Joan Crespí or Juan Crespí was a Franciscan missionary and explorer of Las Californias. A native of Majorca, Crespí entered the Franciscan order at the age of seventeen, he came to New Spain in 1749, accompanied explorers Francisco Palóu and Junípero Serra. In 1767 he went to the Baja California Peninsula and was placed in charge of the Misión La Purísima Concepción de Cadegomó. In 1769, Crespí joined the expedition led by Gaspar de Junípero Serra, he traveled in the vanguard of the land expedition to San Diego, led by Captain Fernando Rivera y Moncada, where a presidio and mission were established. Crespí continued north with Portolá and Rivera to identify the port of Monterey; because he was the only one of the Franciscans to make the entire journey by land, Crespí became the first official diarist for the missions. He was one of three diarists to document the first exploration by Europeans of interior areas of Alta California. After reaching Monterey in October 1769, Crespí continued with the expedition that explored as far north as present-day San Francisco, became one of the first Europeans to see San Francisco Bay.
All told, the expedition traveled in the future state of California through the present-day coastal counties of San Diego, Los Angeles, Santa Barbara, San Luis Obispo, Santa Cruz, San Mateo, San Francisco. In 1772, Crespí accompanied Captain Pedro Fages on an exploration of areas to the east of San Francisco Bay; the Fages expedition members were the first Europeans to see the Sacramento River and the San Joaquin Valley. In 1774, Crespí was chaplain of the expedition to the North Pacific conducted by Juan José Pérez Hernández, his diaries, first published in H. E. Bolton's Fray Juan Crespi, published in the original Spanish with facing page translations as A Description of Distant Roads: Original Journals of the First Expedition into California, 1769-1770 provided valuable records of these expeditions. One chapel he built, at the Misión San Francisco del Valle de Tilaco in Landa, is reported as still standing. Joan Crespí at Find a Grave
Major League Baseball
Major League Baseball is a professional baseball organization, the oldest of the four major professional sports leagues in the United States and Canada. A total of 30 teams play with 15 teams in each league; the NL and AL were formed as separate legal entities in 1901 respectively. After cooperating but remaining separate entities beginning in 1903, the leagues merged into a single organization led by the Commissioner of Baseball in 2000; the organization oversees Minor League Baseball, which comprises 256 teams affiliated with the Major League clubs. With the World Baseball Softball Confederation, MLB manages the international World Baseball Classic tournament. Baseball's first all-professional team was founded in Cincinnati in 1869; the first few decades of professional baseball were characterized by rivalries between leagues and by players who jumped from one team or league to another. The period before 1920 in baseball was known as the dead-ball era. Baseball survived a conspiracy to fix the 1919 World Series, which came to be known as the Black Sox Scandal.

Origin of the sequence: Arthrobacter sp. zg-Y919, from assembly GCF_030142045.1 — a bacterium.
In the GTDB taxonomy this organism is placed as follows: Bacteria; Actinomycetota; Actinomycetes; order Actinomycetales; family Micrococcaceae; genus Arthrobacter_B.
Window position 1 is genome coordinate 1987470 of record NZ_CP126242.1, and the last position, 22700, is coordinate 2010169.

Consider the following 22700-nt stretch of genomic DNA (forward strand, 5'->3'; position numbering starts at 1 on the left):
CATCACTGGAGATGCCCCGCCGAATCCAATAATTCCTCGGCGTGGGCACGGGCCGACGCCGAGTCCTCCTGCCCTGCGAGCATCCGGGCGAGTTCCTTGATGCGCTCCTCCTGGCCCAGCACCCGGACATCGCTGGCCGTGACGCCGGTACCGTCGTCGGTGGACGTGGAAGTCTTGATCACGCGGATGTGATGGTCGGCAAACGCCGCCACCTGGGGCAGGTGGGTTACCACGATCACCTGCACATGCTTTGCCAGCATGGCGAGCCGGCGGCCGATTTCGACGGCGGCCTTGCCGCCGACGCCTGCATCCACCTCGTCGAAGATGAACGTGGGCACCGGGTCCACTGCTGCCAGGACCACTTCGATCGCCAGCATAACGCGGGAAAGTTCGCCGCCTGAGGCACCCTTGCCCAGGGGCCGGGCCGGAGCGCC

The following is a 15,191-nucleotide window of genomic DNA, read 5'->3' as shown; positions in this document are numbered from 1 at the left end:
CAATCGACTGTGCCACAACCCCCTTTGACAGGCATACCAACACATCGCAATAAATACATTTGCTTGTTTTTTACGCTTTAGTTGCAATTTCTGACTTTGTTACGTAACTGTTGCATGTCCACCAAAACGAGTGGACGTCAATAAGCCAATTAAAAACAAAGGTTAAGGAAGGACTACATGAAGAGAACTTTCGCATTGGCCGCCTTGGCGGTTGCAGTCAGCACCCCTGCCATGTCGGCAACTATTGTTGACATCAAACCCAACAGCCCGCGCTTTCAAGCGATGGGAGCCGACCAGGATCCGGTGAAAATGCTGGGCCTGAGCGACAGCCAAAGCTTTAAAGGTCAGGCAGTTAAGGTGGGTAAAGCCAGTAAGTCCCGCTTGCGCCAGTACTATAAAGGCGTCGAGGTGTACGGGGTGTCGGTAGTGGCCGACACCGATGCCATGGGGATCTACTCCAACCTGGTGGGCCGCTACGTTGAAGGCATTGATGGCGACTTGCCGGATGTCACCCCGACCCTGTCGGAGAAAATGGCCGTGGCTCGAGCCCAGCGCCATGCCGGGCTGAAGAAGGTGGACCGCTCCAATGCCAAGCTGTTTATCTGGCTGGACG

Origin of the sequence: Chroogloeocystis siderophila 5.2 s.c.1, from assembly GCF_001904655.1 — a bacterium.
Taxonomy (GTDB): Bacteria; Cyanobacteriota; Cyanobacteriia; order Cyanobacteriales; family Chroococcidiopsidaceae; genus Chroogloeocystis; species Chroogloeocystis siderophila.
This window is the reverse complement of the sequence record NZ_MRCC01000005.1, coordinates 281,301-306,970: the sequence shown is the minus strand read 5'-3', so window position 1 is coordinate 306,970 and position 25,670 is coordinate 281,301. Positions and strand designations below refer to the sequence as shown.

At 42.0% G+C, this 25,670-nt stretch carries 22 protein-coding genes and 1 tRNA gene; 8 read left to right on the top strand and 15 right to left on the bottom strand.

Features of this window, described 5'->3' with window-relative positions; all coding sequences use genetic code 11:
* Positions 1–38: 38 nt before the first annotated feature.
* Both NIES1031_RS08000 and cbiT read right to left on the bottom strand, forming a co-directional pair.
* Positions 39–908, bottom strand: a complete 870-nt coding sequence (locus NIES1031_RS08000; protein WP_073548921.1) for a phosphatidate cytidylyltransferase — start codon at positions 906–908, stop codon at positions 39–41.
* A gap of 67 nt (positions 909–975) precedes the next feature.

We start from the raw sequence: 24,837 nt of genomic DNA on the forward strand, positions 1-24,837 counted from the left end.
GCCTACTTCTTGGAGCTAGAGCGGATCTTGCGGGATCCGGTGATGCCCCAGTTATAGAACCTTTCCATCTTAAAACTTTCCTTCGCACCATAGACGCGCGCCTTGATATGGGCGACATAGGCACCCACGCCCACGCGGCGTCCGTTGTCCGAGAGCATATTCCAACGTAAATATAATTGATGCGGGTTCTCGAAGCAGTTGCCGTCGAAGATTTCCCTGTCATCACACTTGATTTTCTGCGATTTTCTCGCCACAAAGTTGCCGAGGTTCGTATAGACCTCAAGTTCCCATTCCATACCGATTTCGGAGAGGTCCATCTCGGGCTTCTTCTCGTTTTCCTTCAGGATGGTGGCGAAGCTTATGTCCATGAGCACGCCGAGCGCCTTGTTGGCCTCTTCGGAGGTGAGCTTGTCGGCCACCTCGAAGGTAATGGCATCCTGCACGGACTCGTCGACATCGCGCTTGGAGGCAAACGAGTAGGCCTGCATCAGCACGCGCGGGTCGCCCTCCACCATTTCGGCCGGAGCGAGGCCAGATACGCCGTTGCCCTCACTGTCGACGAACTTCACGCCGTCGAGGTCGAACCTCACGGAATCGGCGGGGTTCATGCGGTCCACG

The sport rose in popularity in the 1920s, survived potential downturns during the Great Depression and World War II. Shortly after the war, Jackie Robinson broke baseball's color barrier; the 1950s and 1960s were a time of expansion for the AL and NL new stadiums and artificial turf surfaces began to change the game in the 1970s and 1980s. Home runs dominated the game during the 1990s, media reports began to discuss the use of anabolic steroids among Major League players in the mid-2000s. In 2006, an investigation produced the Mitchell Report, which implicated many players in the use of performance-enhancing substances, including at least one player from each team. Today, MLB is composed of 1 in Canada. Teams play 162 games each season and five teams in each league advance to a four-round postseason tournament that culminates in the World Series, a best-of-seven championship series between the two league champions that dates to 1903. Baseball broadcasts are aired on television and the Internet throughout North America and in several other countries throughout the world.
MLB has the highest season attendance of any sports league in the world with more than 73 million spectators in 2015. MLB is governed by the Major League Baseball Constitution; this document has undergone several incarnations since its creation in 1876. Under the direction of the Commissioner of Baseball, MLB hires and maintains the sport's umpiring crews, negotiates marketing and television contracts. MLB maintains a unique, controlling relationship over the sport, including most aspects of Minor League Baseball; this is due in large part to the 1922 U. S. Supreme Court ruling in Federal Baseball Club v. National League, which held that baseball is not interstate commerce and therefore not subject to federal antitrust law; this ruling has been weakened only in subsequent years. The weakened ruling granted more stability to the owners of teams and has resulted in values increasing at double-digit rates. There were several challenges to MLB's primacy in the sport between the 1870s and the Federal League in 1916.